My partners 18 year old has never had to pay anything back before I arrived - although there was always the promise. Now she is having problems managing her money, budgeting and there is an almighty row going on over her paying board to live at home. She is being paid weekly but wants to pay us monthly - I will not allow as I know she wont have the money left so am thinking of suggesting she pays upfront lol lol lol

    I have instigated a list - whereby anything she owes me goes on that list. She is expected to pay up before she pays for hair, nails, clothes and other stuff or everything stops, all cooperation and help (lifts, loans, cooking, everything). Funnily enough I am the one who is being paid back for things, she is putting money aside and telling me when she will have the money or she is giving it to me in installments if a larger sum and she really is having a problem paying it back. :T

    She owes her dad in the region of £900 at the moment :eek::eek::eek: (which he needs back asap) but every time he tries to ask her for it the battle over what was paid back when and as neither of them KNOW for sure and there are no rules then both are indignant and feeling hard done by. :mad:

    She told her dad the other day that she would pay him £40 she owed him only if he let her off of the chores she was doing so she could go out. I stepped in and said no blackmail in our house. What is owed is owed and will be paid back without argument or blackmail. It is a privilege to have a loan, not a right

    She is also taking better care of her things as SHE is having to pay if she drops/breaks/spills coffee over/leaves out in the rain said item. Things are magically being put away and there is real heartbreak if something is damaged, whereas before she would just want it replaced and not care how the damage happened.

    Her comment to me the other day - "before you arrived I always got what I wanted, you are hard on me but it is making me a better person, and I am starting to value things more" and it wasn't followed up by a can I borrow £20 question either :T

    I know it is harsh - but it doesn't do them any harm to learn to budget and be aware of paying for stuff from the start. Your daughter will learn from what you show her, and the world will not be as kind as mum.

    Sorry if I have gone a bit off topic - but friends have said that it gets to be a wider and bigger problem the longer it goes on.
  • NickiO_2
    NickiO_2 Forumite Posts: 3 Newbie
    Oh yes, my daughter is saving her £1.50 pocket money (and any money from birthdays etc) every week for an ipod touch. This means that she never takes money out with her. If she does want something I always get the money back later as I see this as a way for her to put a value on her money. Hopefully she will also put high value on the said item when she gets it.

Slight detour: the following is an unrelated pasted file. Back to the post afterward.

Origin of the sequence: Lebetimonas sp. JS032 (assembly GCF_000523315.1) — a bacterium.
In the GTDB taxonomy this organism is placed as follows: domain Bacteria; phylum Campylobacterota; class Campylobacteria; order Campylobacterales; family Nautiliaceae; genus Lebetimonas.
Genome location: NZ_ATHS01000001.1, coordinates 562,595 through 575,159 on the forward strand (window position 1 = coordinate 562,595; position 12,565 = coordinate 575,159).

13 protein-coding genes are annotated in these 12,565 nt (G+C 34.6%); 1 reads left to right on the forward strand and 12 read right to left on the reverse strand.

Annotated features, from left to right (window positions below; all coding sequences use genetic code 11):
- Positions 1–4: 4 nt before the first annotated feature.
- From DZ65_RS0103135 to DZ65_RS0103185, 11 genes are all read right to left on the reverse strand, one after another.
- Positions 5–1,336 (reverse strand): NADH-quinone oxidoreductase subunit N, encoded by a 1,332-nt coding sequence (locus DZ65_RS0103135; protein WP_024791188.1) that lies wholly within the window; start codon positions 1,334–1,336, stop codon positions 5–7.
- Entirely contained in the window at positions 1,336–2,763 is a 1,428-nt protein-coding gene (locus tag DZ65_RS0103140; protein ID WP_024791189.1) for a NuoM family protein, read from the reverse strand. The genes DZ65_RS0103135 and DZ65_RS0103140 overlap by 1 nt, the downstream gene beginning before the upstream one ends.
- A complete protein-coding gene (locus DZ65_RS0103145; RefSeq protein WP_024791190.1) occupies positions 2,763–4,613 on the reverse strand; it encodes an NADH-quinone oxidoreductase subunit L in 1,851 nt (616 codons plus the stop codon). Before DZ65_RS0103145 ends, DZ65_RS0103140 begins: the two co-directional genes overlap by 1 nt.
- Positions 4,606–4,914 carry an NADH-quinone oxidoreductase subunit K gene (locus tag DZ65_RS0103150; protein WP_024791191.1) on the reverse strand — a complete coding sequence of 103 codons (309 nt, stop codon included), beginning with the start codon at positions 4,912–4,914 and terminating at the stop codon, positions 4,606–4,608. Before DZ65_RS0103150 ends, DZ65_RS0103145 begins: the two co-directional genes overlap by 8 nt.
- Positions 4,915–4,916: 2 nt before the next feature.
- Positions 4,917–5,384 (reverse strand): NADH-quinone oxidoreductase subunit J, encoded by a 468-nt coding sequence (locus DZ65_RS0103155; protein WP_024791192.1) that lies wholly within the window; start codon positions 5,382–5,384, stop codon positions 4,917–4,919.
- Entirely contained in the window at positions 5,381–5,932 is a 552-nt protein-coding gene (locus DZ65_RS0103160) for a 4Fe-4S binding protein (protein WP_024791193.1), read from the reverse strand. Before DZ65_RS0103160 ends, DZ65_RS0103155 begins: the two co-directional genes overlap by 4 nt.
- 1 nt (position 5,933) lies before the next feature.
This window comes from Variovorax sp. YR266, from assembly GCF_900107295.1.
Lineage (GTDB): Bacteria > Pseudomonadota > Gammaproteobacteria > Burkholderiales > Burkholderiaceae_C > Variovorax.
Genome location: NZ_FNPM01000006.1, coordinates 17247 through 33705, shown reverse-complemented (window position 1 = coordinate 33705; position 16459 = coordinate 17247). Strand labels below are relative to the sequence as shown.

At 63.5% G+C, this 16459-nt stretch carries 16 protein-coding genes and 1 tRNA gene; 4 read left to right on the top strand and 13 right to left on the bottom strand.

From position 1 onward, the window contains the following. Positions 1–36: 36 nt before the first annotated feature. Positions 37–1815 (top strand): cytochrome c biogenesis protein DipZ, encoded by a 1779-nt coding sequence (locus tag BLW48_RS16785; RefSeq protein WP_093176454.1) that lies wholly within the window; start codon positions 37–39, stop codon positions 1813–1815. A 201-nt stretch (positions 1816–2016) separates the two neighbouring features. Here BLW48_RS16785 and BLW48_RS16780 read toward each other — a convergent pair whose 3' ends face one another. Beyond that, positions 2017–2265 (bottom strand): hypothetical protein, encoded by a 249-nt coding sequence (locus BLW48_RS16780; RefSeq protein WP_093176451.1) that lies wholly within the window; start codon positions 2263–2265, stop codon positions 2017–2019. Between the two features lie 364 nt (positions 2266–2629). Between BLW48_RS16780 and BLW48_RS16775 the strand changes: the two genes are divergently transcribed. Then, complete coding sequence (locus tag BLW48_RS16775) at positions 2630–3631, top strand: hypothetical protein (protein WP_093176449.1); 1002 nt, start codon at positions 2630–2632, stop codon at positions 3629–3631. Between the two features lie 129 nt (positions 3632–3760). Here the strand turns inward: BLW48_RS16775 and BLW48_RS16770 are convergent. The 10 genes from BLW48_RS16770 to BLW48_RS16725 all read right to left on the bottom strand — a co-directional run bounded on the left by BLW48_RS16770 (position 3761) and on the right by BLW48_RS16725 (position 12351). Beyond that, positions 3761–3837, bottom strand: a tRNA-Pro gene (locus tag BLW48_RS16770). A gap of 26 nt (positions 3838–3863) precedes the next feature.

• lisa76
    lisa76 Forumite Posts: 1,589
    Part of the Furniture 1,000 Posts Combo Breaker
    I have to echo the 'don't let her off' brigade. I have a 6 year old who every now and again I make pay for little things that she wants (an ice cream or a magazine) and it's surprising how suddenly she doesn't really want it. Yes it's very early for her to start learning about money but I think it's something you need to instill at a very early age. She knows that if she keeps her room tidy and does the odd little chore for me (help me wash my car, sort the washing etc) then she'll get her pocket money. She also loves taking her money (£2 max) and buying her Dad a birthday present etc and it means more to him knowing she chose and paid for it!

    On the other side of the spectrum I have a step son who gets near enough everything he wants. His Dad (my hubby) tries to instill some responsibility for money into him but he usually gives in in the end, and his Mother is rubbish with money and borrows left right and centre so that's where he gets it from! I don't believe in buying a computer console every year for Xmas and running a contract phone at 13.

    I totally agree with someone who said if the child wants a big purchase they should save and the parent matches that amount - I think this is a really good way of teaching the child the value of money. Don't get me wrong I love spoiling my daughter every now and again with little bits and bobs that I've picked up in a sale somewhere - there is nothing warmer than the feeling I get when her face lights up and she gives me a thank you kiss, but she also knows that these are treats and that she is not to 'expect' presents etc.

    My Mum gave me an allowance for clothes at 12 with a little cash book that I had to keep up to date. Yes it was a bit over the top for a 12 year old but I kept it up until I got married then I stopped. I started back up again last year (with an Excel document) and I find that I keep much better control of my money when I can see where I'm spending it every month.

    Anyway I didn't mean to waffle on as much as I have, but to reiterate don't let your daughter off or she'll expect the same when she's left home and run up a huge store card debt!
  • Streethawk_2
    Streethawk_2 Forumite Posts: 27 Forumite
    Do you want your children to understand the value of money? Your choice.
    Make her work it off!
    I thought I was a Money Saving Expert - then someone pointed me at Martin Lewis! Now THERE's an expert!!!
  • sbas70
    sbas70 Forumite Posts: 10 Forumite
    How will she ever learn to keep her word if you let her get away with it? Teach her to be honest & stop buying every thing for her. Remind her before you go out to make sure she has her money with her, & make her pay. Otherwise she'll never be able to handle money & stand on her own two feet. That is why so many young people get so deeply in debt with credit cards, that don't know the value of money because they've never been taught.